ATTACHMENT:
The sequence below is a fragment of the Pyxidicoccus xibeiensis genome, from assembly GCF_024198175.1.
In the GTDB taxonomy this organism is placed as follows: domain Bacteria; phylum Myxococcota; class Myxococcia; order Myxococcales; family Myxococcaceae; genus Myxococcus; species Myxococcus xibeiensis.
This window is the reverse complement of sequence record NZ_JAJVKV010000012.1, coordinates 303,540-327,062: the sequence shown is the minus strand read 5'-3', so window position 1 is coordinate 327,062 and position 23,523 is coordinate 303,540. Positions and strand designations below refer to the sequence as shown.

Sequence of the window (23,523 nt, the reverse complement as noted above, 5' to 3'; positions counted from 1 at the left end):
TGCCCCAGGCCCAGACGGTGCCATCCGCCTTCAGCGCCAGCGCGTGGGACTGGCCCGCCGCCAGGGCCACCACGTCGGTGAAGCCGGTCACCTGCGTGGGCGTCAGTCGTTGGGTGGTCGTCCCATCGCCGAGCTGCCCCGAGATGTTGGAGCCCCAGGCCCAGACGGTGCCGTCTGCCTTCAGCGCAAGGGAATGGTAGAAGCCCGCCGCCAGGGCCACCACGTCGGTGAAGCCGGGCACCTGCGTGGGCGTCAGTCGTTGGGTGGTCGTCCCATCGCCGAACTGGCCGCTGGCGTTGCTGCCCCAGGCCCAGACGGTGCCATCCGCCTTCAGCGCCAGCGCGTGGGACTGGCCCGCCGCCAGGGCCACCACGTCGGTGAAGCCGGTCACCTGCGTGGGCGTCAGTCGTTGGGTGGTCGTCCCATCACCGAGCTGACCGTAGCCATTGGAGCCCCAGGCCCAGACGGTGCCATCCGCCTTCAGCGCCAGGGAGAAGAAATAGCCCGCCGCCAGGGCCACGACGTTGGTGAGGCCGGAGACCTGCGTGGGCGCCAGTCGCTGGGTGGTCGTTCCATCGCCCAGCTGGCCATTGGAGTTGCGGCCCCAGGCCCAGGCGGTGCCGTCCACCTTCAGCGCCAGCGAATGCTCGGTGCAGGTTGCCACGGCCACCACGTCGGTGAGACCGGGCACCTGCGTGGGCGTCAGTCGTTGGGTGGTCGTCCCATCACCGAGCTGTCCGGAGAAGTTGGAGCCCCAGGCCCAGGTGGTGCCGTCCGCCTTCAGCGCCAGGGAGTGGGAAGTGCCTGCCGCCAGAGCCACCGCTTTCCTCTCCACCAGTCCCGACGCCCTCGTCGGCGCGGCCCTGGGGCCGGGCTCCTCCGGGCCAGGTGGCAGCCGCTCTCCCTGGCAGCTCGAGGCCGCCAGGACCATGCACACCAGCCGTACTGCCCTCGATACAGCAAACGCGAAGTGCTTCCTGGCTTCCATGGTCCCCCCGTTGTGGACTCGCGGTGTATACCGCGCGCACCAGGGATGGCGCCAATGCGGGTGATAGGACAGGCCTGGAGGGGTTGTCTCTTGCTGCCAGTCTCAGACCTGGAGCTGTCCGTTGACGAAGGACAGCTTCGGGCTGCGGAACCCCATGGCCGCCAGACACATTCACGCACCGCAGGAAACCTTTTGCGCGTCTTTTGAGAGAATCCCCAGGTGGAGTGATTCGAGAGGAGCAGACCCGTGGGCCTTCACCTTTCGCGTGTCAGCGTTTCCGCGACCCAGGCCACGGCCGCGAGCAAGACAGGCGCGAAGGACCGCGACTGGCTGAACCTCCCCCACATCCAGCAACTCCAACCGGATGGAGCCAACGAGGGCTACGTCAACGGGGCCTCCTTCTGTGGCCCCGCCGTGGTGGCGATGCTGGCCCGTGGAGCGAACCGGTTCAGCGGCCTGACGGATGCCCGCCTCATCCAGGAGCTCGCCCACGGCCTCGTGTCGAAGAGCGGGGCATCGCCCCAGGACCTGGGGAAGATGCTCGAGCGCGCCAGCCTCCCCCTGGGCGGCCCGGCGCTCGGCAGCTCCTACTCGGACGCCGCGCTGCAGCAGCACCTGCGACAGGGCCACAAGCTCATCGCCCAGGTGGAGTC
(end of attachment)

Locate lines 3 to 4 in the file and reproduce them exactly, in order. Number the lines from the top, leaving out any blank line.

This window is the reverse complement of sequence record NZ_JAJVKV010000012.1, coordinates 303,540-327,062: the sequence shown is the minus strand read 5'-3', so window position 1 is coordinate 327,062 and position 23,523 is coordinate 303,540. Positions and strand designations below refer to the sequence as shown.

Sequence of the window (23,523 nt, the reverse complement as noted above, 5' to 3'; positions counted from 1 at the left end):